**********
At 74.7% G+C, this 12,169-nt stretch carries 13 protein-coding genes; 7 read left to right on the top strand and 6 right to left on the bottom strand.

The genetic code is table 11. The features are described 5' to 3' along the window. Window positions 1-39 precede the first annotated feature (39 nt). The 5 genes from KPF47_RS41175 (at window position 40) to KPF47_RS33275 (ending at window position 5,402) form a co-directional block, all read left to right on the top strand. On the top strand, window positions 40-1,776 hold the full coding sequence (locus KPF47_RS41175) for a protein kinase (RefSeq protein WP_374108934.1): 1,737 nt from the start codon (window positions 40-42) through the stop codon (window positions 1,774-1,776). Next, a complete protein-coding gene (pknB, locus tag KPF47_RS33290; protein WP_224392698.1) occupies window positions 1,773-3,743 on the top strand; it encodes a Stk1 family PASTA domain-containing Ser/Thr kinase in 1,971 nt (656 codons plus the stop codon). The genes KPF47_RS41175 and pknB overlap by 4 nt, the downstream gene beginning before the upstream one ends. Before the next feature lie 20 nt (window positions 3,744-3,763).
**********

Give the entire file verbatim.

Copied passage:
At 74.7% G+C, this 12,169-nt stretch carries 13 protein-coding genes; 7 read left to right on the top strand and 6 right to left on the bottom strand.

The genetic code is table 11. The features are described 5' to 3' along the window. Window positions 1-39 precede the first annotated feature (39 nt). The 5 genes from KPF47_RS41175 (at window position 40) to KPF47_RS33275 (ending at window position 5,402) form a co-directional block, all read left to right on the top strand. On the top strand, window positions 40-1,776 hold the full coding sequence (locus KPF47_RS41175) for a protein kinase (RefSeq protein WP_374108934.1): 1,737 nt from the start codon (window positions 40-42) through the stop codon (window positions 1,774-1,776). Next, a complete protein-coding gene (pknB, locus tag KPF47_RS33290; protein WP_224392698.1) occupies window positions 1,773-3,743 on the top strand; it encodes a Stk1 family PASTA domain-containing Ser/Thr kinase in 1,971 nt (656 codons plus the stop codon). The genes KPF47_RS41175 and pknB overlap by 4 nt, the downstream gene beginning before the upstream one ends. Before the next feature lie 20 nt (window positions 3,744-3,763).